Economics must learn from the other social sciences, not only in how for example to perceive of actors, but also in how to approach their field of analysis. The theories constituting other social science disciplines are often mostly tailor-made for the problems and issues chosen for analysis. Introductory textbooks and courses in politics are often structured around the political problems within different spheres of units and institutions: internationally, nationally, parliamentary etc. Likewise standard textbooks in sociology are structured around social process and human behaviour affiliated with different institutions: family, class, workplace, religion, organisations, education etc. To analyse these processes students of sociology and political sciences are introduced to the rival strands of theories and approaches within their respective disciplines and to the ‘grand old men’ from which these strands of theories originate.

Towards a Problem-Oriented, Pluralist Discipline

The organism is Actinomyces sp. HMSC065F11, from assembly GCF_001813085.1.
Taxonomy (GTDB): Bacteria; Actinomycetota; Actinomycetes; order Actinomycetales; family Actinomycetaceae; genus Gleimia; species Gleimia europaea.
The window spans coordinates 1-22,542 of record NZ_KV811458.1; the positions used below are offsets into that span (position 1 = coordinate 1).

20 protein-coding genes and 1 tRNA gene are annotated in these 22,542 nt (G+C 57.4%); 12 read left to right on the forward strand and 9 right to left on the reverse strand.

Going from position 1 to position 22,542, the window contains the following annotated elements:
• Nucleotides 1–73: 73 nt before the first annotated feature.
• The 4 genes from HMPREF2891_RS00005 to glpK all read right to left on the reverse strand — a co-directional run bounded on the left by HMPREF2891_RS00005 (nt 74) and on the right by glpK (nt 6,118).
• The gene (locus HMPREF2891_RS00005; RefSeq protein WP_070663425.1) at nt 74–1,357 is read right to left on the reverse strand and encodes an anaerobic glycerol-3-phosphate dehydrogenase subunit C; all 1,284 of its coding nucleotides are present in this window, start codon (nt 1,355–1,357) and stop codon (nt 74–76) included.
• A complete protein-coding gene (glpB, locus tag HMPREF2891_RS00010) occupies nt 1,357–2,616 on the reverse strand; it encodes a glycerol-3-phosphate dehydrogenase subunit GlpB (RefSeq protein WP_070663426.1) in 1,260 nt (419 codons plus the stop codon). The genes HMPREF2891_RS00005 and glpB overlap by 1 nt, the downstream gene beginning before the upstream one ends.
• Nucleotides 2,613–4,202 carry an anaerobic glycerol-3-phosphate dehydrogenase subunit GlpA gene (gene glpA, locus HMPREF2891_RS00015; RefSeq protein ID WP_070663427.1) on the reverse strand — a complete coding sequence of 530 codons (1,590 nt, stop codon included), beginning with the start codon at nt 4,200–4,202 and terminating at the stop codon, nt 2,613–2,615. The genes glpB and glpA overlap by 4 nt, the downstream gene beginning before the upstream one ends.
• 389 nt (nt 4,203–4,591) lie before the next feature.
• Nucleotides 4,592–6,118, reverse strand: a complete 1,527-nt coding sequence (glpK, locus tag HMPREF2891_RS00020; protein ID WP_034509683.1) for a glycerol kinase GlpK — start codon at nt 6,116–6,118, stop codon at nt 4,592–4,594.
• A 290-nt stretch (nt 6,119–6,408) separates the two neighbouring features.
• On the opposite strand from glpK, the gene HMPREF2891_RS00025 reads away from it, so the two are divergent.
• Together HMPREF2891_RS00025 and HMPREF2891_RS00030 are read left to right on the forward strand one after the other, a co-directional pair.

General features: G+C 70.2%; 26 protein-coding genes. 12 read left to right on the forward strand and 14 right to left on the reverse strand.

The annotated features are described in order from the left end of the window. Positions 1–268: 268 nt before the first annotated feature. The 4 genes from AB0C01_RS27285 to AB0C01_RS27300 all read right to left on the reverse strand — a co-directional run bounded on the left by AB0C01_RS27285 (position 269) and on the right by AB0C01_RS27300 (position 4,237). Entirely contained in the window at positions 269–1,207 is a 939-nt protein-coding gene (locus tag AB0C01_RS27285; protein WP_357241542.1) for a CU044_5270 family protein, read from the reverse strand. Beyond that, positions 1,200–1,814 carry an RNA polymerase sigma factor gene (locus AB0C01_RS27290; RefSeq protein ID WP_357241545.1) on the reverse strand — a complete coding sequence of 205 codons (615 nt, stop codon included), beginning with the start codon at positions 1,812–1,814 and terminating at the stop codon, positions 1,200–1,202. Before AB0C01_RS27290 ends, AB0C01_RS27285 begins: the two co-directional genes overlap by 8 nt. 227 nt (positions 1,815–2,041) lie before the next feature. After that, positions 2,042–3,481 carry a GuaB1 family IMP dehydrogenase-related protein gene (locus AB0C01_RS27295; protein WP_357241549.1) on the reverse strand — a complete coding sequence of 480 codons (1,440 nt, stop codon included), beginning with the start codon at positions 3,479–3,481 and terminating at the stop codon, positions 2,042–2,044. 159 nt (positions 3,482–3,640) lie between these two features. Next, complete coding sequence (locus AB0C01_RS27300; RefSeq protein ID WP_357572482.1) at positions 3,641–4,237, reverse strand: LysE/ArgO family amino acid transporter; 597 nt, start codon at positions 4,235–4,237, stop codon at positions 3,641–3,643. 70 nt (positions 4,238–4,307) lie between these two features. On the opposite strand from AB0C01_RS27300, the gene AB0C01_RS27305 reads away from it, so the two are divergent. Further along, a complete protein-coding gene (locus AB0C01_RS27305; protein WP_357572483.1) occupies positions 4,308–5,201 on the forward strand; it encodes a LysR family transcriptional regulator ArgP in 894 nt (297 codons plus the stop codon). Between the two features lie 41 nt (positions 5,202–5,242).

Economics should move from a doctrine-centred to a problem-centred discipline [3]. Students will begin to return when introductory economics evolves around empirical problems that can be interpreted and explained from the competing theoretical standpoints. Problems must be divided into those that exist globally, nationally, within financial communities, in labour relations etc. Also they are to be divided into those problems that are affiliated with different issues such the environment, gender, economic crises, innovation etc. Economic problems must come first and the theories and approaches second [4]. Theoretically, students should be introduced to the main agenda-setting beast and creatures within the zoo of economics. And the history of economic thought should be taken seriously [5].